On 2 November 2017, another maintenance and flight crew were sent to Gods River to address the hydraulic leak and fly the aircraft back to base. After a lengthy inspection and engine run, the maintenance crew could not identify the source of the hydraulic leak. It was determined that a ferry flight permit would be required to fly the aircraft to a company base at Thompson Airport, for further inspection and repair. The aircraft was then inspected and serviced to the degree necessary for the 50-minute flight. Hydraulic fluid was added to the reservoir, and 1 quart of oil was added to the left engine. The left engine and engine compartment were dry and did not show any signs of an oil leak. A ferry flight permit was then issued that stated the aircraft was to be flown with essential crew only and with the landing gear extended. The flight crew then contacted the assistant chief pilot for a pre-flight briefing that included the risk factors associated with the ferry flight and a discussion about potential emergencies and contingencies, including retracting the landing gear for emergency situations only.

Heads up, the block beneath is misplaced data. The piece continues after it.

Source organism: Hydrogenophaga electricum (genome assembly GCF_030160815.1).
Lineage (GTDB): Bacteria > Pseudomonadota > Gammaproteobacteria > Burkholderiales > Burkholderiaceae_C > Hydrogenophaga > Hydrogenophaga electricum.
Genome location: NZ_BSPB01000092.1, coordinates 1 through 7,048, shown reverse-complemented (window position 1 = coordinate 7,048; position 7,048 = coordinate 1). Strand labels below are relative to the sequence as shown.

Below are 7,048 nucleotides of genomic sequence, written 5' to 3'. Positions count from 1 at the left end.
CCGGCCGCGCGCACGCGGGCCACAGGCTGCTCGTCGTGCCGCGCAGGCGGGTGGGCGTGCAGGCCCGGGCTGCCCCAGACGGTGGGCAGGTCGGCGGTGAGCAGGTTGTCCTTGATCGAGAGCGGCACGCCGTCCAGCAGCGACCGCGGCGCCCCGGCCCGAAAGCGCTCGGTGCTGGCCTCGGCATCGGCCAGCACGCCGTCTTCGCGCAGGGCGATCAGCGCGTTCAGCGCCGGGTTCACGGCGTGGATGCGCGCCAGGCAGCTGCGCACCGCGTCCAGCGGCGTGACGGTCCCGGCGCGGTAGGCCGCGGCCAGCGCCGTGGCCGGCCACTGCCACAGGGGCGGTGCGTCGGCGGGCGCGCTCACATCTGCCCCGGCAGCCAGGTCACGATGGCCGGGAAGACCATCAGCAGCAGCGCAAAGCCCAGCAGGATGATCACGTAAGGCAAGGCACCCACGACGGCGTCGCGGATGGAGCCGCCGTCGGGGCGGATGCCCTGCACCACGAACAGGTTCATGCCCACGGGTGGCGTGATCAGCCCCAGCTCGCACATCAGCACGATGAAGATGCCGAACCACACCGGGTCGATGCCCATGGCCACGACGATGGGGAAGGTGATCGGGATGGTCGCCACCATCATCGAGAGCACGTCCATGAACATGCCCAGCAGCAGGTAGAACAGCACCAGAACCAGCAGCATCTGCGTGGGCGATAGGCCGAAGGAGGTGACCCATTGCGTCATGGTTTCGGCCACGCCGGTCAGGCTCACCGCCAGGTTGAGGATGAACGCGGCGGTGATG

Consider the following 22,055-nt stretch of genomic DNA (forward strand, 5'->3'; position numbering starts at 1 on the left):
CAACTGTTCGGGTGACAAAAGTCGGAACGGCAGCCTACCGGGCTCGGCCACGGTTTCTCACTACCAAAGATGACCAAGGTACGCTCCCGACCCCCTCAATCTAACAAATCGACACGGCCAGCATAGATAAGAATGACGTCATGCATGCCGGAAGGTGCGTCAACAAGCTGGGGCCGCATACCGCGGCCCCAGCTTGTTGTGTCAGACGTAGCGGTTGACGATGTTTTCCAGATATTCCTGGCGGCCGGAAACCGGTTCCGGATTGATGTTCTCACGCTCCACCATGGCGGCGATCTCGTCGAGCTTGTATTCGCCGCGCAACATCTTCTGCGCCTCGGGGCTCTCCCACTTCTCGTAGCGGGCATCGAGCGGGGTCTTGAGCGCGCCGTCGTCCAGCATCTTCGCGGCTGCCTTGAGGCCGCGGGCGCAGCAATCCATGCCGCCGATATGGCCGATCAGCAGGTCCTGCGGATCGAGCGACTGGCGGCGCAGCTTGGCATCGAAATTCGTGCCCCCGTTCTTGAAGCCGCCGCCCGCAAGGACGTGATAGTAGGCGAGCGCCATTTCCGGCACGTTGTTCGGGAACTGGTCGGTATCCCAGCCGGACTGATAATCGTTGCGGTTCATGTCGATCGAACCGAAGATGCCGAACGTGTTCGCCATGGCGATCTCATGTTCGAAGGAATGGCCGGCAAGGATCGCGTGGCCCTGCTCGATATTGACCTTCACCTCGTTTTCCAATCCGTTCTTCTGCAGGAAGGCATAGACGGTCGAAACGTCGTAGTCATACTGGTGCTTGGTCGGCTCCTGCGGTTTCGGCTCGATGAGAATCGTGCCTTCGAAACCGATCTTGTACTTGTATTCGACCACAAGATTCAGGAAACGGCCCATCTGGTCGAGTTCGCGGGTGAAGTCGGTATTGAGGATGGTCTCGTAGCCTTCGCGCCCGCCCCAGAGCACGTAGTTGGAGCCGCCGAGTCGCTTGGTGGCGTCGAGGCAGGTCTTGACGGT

At approximately 18:30 on 2 November 2017, the aircraft, operating as Perimeter flight 959, departed Gods River on the ferry flight to Thompson Airport with only the 2 flight crew members on board. Approximately 15 minutes after departure, the crew noticed the left engine oil pressure drop into the yellow band range. The crew then consulted with maintenance operations control in flight and it was decided that if the oil pressure dropped below the yellow band and the oil temperature increased beyond the green band, then the engine was to be shut down.
The crew began executing the Preplanned Engine Shutdown checklist in the quick reference handbook (QRH) so that they would be prepared if the left engine indications changed. The crew retracted the landing gear to reduce drag and received a gear up-and-locked indication. Because the oil temperature remained in the green band, the crew paused the checklist at the point where the generators are to be turned off, and continued flying the aircraft with the left engine running. When the aircraft was approximately 40 nautical miles southeast of Thompson Airport, the flight crew told air traffic control (ATC) that they had received a low oil pressure indication on the left engine and that the engine might need to be shut down. No emergency was declared, but aircraft rescue and firefighting services were put on standby.